BMP-ing off viruses

We investigated an unusual aspect of iron regulation during infection, and stumbled upon an innate antiviral pathway.

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The amount and distribution of iron is controlled by the hormone hepcidin, which is secreted by the liver and regulates how much dietary iron is absorbed after a meal. But hepcidin also has a role in immunity. In response to infection by almost all bacteria and viruses, the liver produces more hepcidin, which decreases iron levels. This decrease in iron, particularly in the serum, protects against some types of serious infection, since fast-growing pathogens rely on iron for their proliferation.

One notable exception

However, Hepatitis C virus (HCV) infection has the opposite effect: when HCV establishes an infection in the liver, hepcidin levels are decreased, leading to iron accumulation.

We were intrigued by this phenomenon and wanted to figure out how it happens, with the hope that, since viral behaviour is under strong selection pressure, we might learn something unexpected. This was back in 2008. It took a while to figure it out and the journey has not been straightforward.

The key was to study the effect of HCV on the activity of the Bone Morphogenetic Pathway (BMP) signalling in the liver. BMP signalling is important for embryonic development and in a variety of adult processes, but in the liver, BMP signalling is absolutely critical for the correct control of hepcidin synthesis. We found that HCV inhibits BMP signalling, most likely via TNFalpha, resulting in a decrease in hepcidin.

More than just iron

But why does the HCV have an effect on BMP signalling: is it because of the role of BMPs in regulating hepcidin levels? Or, does the BMP pathway fight infection in other ways too?

Rather unexpectedly we found that BMP signalling also influenced Type I IFN signalling. A combination of experiments with cell lines, analyses of patient liver biopsy material, genomic studies, and ChIPseq datasets, together showed that BMP signalling altered expression of key components of the IFN signalling pathway and enhanced the transcriptional and antiviral response to IFN. However, BMP6 could also restrict HCV replication even when IFN signalling was disabled. Part of the BMP-mediated antiviral response may be due to effects on cell-cycle progression (similar to those of IFN). The effects were not limited to BMPs but also included the related proteins Activins, and were not limited to HCV - BMPs/Activins also restricted the in vitro growth of HBV and Zika virus.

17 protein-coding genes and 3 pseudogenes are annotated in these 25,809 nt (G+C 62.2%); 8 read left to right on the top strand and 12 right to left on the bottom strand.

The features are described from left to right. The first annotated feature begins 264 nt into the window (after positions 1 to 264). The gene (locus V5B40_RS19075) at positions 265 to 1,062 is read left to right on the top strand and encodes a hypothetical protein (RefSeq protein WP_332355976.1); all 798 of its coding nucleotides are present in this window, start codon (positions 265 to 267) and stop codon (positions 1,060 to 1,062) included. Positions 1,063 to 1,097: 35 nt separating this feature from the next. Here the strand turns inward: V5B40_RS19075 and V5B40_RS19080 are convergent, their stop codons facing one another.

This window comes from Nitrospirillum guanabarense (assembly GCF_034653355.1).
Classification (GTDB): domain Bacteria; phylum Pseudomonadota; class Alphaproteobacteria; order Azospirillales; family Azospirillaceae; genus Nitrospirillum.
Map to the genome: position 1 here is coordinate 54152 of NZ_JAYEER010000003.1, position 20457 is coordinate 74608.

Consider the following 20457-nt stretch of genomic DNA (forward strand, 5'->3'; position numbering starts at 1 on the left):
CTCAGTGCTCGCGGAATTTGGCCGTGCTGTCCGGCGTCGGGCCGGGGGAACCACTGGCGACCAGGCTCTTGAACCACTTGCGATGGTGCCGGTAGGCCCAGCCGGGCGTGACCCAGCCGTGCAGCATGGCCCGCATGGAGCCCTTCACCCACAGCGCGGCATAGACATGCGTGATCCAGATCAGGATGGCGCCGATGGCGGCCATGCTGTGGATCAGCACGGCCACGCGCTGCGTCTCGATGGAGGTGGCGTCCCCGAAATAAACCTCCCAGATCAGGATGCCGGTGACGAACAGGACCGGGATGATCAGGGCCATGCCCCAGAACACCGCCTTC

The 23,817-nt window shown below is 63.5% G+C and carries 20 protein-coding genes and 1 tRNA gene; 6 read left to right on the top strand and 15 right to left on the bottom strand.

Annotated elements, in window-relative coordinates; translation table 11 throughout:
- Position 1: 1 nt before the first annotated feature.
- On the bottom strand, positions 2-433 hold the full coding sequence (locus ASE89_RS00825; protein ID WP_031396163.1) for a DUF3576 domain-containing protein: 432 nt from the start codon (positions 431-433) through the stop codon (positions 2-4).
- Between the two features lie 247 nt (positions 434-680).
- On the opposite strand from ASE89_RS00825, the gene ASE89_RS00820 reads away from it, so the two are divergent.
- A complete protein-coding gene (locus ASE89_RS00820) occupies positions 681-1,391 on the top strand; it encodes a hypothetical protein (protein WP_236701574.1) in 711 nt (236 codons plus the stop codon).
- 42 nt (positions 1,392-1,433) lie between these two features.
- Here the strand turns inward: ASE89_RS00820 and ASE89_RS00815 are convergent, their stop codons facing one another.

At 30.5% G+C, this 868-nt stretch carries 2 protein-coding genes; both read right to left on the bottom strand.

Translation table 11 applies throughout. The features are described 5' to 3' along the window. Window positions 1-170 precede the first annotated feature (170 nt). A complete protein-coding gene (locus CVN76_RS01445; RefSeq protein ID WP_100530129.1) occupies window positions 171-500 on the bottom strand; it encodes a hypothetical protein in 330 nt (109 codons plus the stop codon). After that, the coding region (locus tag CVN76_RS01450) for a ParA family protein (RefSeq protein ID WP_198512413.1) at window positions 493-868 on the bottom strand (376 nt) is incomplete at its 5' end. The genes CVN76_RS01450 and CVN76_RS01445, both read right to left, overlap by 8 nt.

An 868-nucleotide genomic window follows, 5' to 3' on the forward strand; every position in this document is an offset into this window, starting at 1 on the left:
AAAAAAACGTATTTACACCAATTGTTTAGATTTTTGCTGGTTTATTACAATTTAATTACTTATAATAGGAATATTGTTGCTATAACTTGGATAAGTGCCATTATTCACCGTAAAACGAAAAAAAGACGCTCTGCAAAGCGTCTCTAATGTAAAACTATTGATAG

Overall it looks like BMP/Activin/SMAD signalling (which is very ancient, predates IFN, and has some innate immune activity in invertebrates) may have broadly antiviral activity in human cells. My lab works primarily on iron and hepcidin in immunology, haematology, and infection. As such, the experiments that started out on HCV and hepcidin took us into thoroughly unchartered waters, as we ended up trying to get to grips with the universe of antiviral immunity. This was hard, and we needed a lot of help from some very generous collaborators – and from some sensible and constructively critical reviewers and editors (of various journals!). But finally, I think we found out some new information, which we hope will be of some general interest and will stimulate future work.

Hal Drakesmith

Principal Investigator, University of Oxford